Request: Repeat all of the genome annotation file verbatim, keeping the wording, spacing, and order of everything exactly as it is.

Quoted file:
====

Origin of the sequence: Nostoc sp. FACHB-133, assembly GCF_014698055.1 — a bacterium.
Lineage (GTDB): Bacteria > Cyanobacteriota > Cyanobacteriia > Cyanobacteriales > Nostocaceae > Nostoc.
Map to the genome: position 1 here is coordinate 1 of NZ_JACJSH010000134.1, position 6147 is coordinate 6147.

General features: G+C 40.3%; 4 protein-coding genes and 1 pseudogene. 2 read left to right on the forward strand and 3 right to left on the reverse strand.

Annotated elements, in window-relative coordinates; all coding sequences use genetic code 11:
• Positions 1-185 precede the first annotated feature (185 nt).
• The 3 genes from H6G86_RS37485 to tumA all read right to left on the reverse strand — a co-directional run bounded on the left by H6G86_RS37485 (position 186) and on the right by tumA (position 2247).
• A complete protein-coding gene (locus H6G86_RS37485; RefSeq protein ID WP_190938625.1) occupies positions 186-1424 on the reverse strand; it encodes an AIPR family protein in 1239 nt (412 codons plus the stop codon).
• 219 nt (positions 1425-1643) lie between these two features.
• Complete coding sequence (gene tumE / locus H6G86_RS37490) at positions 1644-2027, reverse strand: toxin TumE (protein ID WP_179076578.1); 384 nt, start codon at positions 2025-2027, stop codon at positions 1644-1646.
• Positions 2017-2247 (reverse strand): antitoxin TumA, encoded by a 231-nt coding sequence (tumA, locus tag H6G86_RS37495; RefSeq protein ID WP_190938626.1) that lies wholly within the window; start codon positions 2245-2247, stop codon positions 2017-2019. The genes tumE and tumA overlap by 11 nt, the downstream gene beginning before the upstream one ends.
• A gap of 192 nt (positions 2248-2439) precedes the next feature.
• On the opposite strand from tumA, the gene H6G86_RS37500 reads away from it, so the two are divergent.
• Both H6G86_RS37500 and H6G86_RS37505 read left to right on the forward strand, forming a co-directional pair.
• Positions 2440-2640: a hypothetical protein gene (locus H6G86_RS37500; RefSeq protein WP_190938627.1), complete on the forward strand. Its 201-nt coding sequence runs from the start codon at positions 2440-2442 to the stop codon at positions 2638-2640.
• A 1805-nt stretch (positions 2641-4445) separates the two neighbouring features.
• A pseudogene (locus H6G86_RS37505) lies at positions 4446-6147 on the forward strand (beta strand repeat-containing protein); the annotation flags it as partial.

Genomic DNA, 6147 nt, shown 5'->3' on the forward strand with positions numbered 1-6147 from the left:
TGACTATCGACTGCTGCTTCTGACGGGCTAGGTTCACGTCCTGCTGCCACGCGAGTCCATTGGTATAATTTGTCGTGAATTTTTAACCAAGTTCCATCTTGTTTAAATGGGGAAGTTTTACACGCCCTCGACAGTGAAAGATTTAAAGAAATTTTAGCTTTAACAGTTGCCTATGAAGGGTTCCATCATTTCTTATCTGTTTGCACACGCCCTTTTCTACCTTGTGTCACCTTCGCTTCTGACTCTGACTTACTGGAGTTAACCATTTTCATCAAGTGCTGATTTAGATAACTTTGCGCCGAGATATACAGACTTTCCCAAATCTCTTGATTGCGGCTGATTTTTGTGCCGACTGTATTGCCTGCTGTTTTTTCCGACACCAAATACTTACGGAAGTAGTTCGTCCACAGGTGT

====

Origin of the sequence: Nostoc sp. FACHB-133, assembly GCF_014698055.1 — a bacterium.
Lineage (GTDB): Bacteria > Cyanobacteriota > Cyanobacteriia > Cyanobacteriales > Nostocaceae > Nostoc.
Map to the genome: position 1 here is coordinate 1 of NZ_JACJSH010000134.1, position 6147 is coordinate 6147.

General features: G+C 40.3%; 4 protein-coding genes and 1 pseudogene. 2 read left to right on the forward strand and 3 right to left on the reverse strand.

Annotated elements, in window-relative coordinates; all coding sequences use genetic code 11:
• Positions 1-185 precede the first annotated feature (185 nt).
• The 3 genes from H6G86_RS37485 to tumA all read right to left on the reverse strand — a co-directional run bounded on the left by H6G86_RS37485 (position 186) and on the right by tumA (position 2247).
• A complete protein-coding gene (locus H6G86_RS37485; RefSeq protein ID WP_190938625.1) occupies positions 186-1424 on the reverse strand; it encodes an AIPR family protein in 1239 nt (412 codons plus the stop codon).
• 219 nt (positions 1425-1643) lie between these two features.
• Complete coding sequence (gene tumE / locus H6G86_RS37490) at positions 1644-2027, reverse strand: toxin TumE (protein ID WP_179076578.1); 384 nt, start codon at positions 2025-2027, stop codon at positions 1644-1646.
• Positions 2017-2247 (reverse strand): antitoxin TumA, encoded by a 231-nt coding sequence (tumA, locus tag H6G86_RS37495; RefSeq protein ID WP_190938626.1) that lies wholly within the window; start codon positions 2245-2247, stop codon positions 2017-2019. The genes tumE and tumA overlap by 11 nt, the downstream gene beginning before the upstream one ends.
• A gap of 192 nt (positions 2248-2439) precedes the next feature.
• On the opposite strand from tumA, the gene H6G86_RS37500 reads away from it, so the two are divergent.
• Both H6G86_RS37500 and H6G86_RS37505 read left to right on the forward strand, forming a co-directional pair.
• Positions 2440-2640: a hypothetical protein gene (locus H6G86_RS37500; RefSeq protein WP_190938627.1), complete on the forward strand. Its 201-nt coding sequence runs from the start codon at positions 2440-2442 to the stop codon at positions 2638-2640.
• A 1805-nt stretch (positions 2641-4445) separates the two neighbouring features.
• A pseudogene (locus H6G86_RS37505) lies at positions 4446-6147 on the forward strand (beta strand repeat-containing protein); the annotation flags it as partial.

Genomic DNA, 6147 nt, shown 5'->3' on the forward strand with positions numbered 1-6147 from the left:
TGACTATCGACTGCTGCTTCTGACGGGCTAGGTTCACGTCCTGCTGCCACGCGAGTCCATTGGTATAATTTGTCGTGAATTTTTAACCAAGTTCCATCTTGTTTAAATGGGGAAGTTTTACACGCCCTCGACAGTGAAAGATTTAAAGAAATTTTAGCTTTAACAGTTGCCTATGAAGGGTTCCATCATTTCTTATCTGTTTGCACACGCCCTTTTCTACCTTGTGTCACCTTCGCTTCTGACTCTGACTTACTGGAGTTAACCATTTTCATCAAGTGCTGATTTAGATAACTTTGCGCCGAGATATACAGACTTTCCCAAATCTCTTGATTGCGGCTGATTTTTGTGCCGACTGTATTGCCTGCTGTTTTTTCCGACACCAAATACTTACGGAAGTAGTTCGTCCACAGGTGT